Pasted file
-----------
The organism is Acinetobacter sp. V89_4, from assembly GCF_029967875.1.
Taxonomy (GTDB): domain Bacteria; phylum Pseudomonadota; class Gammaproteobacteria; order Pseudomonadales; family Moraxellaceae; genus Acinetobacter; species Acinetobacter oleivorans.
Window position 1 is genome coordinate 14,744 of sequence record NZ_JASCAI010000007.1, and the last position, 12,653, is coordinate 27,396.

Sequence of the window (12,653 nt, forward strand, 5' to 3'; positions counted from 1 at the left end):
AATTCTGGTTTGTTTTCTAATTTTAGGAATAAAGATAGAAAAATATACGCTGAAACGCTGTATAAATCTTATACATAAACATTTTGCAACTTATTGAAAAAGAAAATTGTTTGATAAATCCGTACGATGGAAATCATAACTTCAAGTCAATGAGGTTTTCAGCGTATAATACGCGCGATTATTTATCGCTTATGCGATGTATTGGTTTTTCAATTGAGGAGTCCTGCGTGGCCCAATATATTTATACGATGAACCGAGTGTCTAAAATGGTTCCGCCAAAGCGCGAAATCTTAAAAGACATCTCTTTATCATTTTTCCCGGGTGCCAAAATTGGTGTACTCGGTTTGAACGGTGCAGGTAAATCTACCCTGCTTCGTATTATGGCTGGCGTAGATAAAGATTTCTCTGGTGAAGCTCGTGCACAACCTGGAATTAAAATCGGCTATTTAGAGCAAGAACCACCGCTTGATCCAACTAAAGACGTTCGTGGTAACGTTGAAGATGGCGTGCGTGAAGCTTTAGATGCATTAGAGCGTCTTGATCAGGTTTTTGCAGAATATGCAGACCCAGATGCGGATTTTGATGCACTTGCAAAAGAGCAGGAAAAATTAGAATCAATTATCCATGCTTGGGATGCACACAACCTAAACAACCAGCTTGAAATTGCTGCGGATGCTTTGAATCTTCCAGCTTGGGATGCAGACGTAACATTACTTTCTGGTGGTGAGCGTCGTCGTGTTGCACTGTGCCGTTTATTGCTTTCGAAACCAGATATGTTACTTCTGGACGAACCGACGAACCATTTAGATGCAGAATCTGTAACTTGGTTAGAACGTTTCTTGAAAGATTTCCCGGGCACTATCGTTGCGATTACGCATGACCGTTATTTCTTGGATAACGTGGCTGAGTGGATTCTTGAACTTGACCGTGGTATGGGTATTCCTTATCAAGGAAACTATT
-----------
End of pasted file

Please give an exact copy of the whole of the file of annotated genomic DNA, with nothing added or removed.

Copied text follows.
The organism is Acinetobacter sp. V89_4, from assembly GCF_029967875.1.
Taxonomy (GTDB): domain Bacteria; phylum Pseudomonadota; class Gammaproteobacteria; order Pseudomonadales; family Moraxellaceae; genus Acinetobacter; species Acinetobacter oleivorans.
Window position 1 is genome coordinate 14,744 of sequence record NZ_JASCAI010000007.1, and the last position, 12,653, is coordinate 27,396.

Sequence of the window (12,653 nt, forward strand, 5' to 3'; positions counted from 1 at the left end):
AATTCTGGTTTGTTTTCTAATTTTAGGAATAAAGATAGAAAAATATACGCTGAAACGCTGTATAAATCTTATACATAAACATTTTGCAACTTATTGAAAAAGAAAATTGTTTGATAAATCCGTACGATGGAAATCATAACTTCAAGTCAATGAGGTTTTCAGCGTATAATACGCGCGATTATTTATCGCTTATGCGATGTATTGGTTTTTCAATTGAGGAGTCCTGCGTGGCCCAATATATTTATACGATGAACCGAGTGTCTAAAATGGTTCCGCCAAAGCGCGAAATCTTAAAAGACATCTCTTTATCATTTTTCCCGGGTGCCAAAATTGGTGTACTCGGTTTGAACGGTGCAGGTAAATCTACCCTGCTTCGTATTATGGCTGGCGTAGATAAAGATTTCTCTGGTGAAGCTCGTGCACAACCTGGAATTAAAATCGGCTATTTAGAGCAAGAACCACCGCTTGATCCAACTAAAGACGTTCGTGGTAACGTTGAAGATGGCGTGCGTGAAGCTTTAGATGCATTAGAGCGTCTTGATCAGGTTTTTGCAGAATATGCAGACCCAGATGCGGATTTTGATGCACTTGCAAAAGAGCAGGAAAAATTAGAATCAATTATCCATGCTTGGGATGCACACAACCTAAACAACCAGCTTGAAATTGCTGCGGATGCTTTGAATCTTCCAGCTTGGGATGCAGACGTAACATTACTTTCTGGTGGTGAGCGTCGTCGTGTTGCACTGTGCCGTTTATTGCTTTCGAAACCAGATATGTTACTTCTGGACGAACCGACGAACCATTTAGATGCAGAATCTGTAACTTGGTTAGAACGTTTCTTGAAAGATTTCCCGGGCACTATCGTTGCGATTACGCATGACCGTTATTTCTTGGATAACGTGGCTGAGTGGATTCTTGAACTTGACCGTGGTATGGGTATTCCTTATCAAGGAAACTATT